The Reality of High Strangeness

Just How Unexplainable Can This World Be?

The late British biologist, mathematician, and all around polymath, J.B.S. Haldane (1892–1964) once famously remarked: “The universe is not only queerer than we suppose, but queerer than we can suppose.” As it turns out, this may be an understatement. The very basic nature of reality is almost certainly very different from what most people are programmed (yes, programmed) to believe. In fact, reality is so strange, so confusing, that human beings, in what passes for our normal state of consciousness, may never be capable of understanding it. Furthermore, reality may not even be completely rational. The evidence for this lies in events possessing the quality of “high strangeness,” events that seem to contradict the standard atheist/materialist/logical positivist model foisted upon us by the movers and shakers of the world but, in addition, simply make no sense no matter how we look at them.

Before looking at some of these events, it will be helpful to understand what materialism is, and its opposite (idealism), and the reasons for believing that philosophical idealism is the correct model. Materialists believe that the prime reality is matter, or, in the parlance of modern physics, mass/energy/space/time… the observable, measurable physical universe. Consciousness is a mere secondary manifestation of matter, with the brain being a kind of electrochemical computer. Materialists cannot really define matter. Idealists believe that the prime reality is thought/mind/spirit/ soul/consciousness—I use these terms interchangeably and have no patience with hair-splitting distinctions—and that the mind thinks or imagines the physical universe (and probably a great deal more). And we cannot define mind. As evidence for this view, consider how you perceive physical reality. If, for example, you see a table, you cannot be truly, absolutely certain that the table (or the light reflecting from it, or your eyes, or your brain) exists separately from your thoughts. All you know, all anyone knows, is that you think you see the table. In other words, the only thing any of us can be absolutely certain of is that mind, or thought, is real.

Now to the events generally considered examples of high strangeness, events beyond even most UFO sightings or paranormal events. Many accounts of so-called UFO abductions fall into this category, including the famous Betty and Barney Hill case. Let us assume, for the sake of argument that their experience was “real,” that is, they were not lying, and the events did not exist only in their own minds. There seems to have been some kind of “signal” from some consciousness beyond them. After all, for two or more people to hallucinate the same event, there would have to be some telepathic connection between them, an idea as objectionable to materialists as a real paranormal event.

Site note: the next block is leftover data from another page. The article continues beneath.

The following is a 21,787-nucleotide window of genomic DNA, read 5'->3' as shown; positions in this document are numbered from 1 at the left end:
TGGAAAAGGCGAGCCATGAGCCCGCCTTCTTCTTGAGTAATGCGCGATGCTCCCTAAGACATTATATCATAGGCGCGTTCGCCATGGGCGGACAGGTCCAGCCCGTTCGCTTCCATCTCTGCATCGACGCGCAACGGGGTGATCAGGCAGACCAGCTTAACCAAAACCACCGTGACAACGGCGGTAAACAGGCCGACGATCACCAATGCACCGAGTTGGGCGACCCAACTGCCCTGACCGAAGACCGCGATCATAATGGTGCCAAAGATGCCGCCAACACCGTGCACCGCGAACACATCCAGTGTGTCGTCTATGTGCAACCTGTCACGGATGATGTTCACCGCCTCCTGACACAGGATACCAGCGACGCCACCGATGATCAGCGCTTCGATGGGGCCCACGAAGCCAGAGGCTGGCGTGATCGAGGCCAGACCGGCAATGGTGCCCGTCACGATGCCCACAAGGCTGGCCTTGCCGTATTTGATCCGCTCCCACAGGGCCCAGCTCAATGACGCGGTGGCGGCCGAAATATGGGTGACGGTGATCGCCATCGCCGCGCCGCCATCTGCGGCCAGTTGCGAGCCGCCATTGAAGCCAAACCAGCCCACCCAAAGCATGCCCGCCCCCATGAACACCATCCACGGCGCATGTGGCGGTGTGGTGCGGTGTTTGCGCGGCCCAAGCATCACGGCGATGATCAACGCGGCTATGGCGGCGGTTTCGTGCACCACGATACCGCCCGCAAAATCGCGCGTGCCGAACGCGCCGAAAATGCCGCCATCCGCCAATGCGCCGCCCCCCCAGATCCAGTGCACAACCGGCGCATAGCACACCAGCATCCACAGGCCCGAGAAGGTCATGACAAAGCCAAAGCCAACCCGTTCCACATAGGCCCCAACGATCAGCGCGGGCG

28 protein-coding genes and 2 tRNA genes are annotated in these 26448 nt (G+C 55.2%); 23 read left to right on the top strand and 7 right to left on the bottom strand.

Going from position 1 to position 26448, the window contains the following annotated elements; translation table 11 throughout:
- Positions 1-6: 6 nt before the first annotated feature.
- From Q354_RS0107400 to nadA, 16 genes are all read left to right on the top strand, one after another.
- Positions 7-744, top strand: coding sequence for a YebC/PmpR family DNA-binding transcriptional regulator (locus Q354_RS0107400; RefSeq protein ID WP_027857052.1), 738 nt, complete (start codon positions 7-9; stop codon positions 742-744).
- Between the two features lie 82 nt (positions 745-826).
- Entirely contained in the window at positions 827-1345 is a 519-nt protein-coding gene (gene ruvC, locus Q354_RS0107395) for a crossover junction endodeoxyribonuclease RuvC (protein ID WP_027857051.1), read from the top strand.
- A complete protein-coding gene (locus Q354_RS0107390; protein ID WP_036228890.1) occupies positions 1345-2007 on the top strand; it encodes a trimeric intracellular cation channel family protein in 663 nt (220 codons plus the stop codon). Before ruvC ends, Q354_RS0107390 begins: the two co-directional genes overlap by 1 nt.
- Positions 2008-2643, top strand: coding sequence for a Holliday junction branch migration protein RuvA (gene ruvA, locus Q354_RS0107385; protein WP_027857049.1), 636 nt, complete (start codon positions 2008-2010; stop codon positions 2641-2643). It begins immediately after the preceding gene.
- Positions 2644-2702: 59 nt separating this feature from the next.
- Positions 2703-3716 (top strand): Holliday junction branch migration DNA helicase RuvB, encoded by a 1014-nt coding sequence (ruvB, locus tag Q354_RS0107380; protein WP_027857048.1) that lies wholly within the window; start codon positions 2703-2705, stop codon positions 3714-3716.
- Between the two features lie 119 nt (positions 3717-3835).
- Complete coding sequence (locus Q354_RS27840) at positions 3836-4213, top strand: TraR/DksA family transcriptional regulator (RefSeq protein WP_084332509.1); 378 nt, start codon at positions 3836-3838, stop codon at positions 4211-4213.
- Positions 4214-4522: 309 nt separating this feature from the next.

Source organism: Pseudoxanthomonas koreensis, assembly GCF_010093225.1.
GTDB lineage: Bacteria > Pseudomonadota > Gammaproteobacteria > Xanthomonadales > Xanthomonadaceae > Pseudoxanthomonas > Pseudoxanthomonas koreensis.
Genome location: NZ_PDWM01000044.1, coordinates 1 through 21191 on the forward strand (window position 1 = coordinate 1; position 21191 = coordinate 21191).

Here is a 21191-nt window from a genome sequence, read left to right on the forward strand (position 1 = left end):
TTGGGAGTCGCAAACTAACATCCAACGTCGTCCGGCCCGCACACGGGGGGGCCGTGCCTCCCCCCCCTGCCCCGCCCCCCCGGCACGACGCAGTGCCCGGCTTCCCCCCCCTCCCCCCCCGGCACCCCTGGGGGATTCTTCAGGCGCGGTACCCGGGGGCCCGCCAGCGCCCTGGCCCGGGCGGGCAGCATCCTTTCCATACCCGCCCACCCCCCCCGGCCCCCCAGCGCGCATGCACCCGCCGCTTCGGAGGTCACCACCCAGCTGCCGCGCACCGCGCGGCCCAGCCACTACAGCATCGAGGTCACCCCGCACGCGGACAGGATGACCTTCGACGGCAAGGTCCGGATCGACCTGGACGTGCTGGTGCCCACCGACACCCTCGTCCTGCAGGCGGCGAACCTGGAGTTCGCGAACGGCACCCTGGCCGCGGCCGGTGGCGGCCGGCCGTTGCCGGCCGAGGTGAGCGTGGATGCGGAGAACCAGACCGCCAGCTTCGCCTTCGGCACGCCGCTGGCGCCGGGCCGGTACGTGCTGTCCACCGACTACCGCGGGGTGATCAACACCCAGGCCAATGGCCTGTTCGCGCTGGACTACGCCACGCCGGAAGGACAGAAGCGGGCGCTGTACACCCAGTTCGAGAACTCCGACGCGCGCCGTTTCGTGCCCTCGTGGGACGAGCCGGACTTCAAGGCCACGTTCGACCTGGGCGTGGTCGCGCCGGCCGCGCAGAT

Bear in mind that UFO sightings, and abductions in particular, may involve a good deal of deception by the “abducting” entity, and the individuals involved will color it with their own preconceived notions. For example, someone might encounter a paranormal entity pretending to be an alien, and/or the experiencer may, infected as most of us are with a materialist bias, choose unconsciously to perceive it as a physical being from another planet. One thing I would like to point out about Betty and Barney Hill, and it is a point that no one else seems to have raised—they saw the “spacecraft” at night and could see “aliens” in the brightly lighted interior through a window. Who drives around at night with no headlights but with the interior dome light of their car on? Physical aliens would be unable to see out; clearly, this was a display of some kind which the Hills were meant to see. It is little known, but after the events of that night, the Hills, like many abductees, continued to suffer from strange, nonsensical events, seemingly paranormal in nature. Coats left in the closet would be found on the floor; clocks would start and stop; and electrical appliances would cease to function and later “repair” themselves. The Hills claimed that their phone was tapped, their apartment broken into, and that Betty was followed by unknown individuals. The subject of government involvement (if that is what this was) is beyond the scope of this article.

The late ufologist Albert K. Bender claimed that he was threatened by three ‘men in black,’ or MIB. He also said that there was what appeared to be poltergeist activity in his house and the smell of sulfur (or could it have been ozone?)—a smell which religious people associate with demonic entities. He claimed that MIB with glowing eyes would materialize in his house, and that they once teleported him to an underground base in Antarctica. Many Atlantis Rising readers are no doubt familiar with the rumors (never proven) of Nazi bases there. Being the word of only one man, there is no way to know if he was telling the truth, hallucinating, or outright lying; but why would anyone invent a hoax so seemingly absurd that scarcely anyone would be likely to believe it?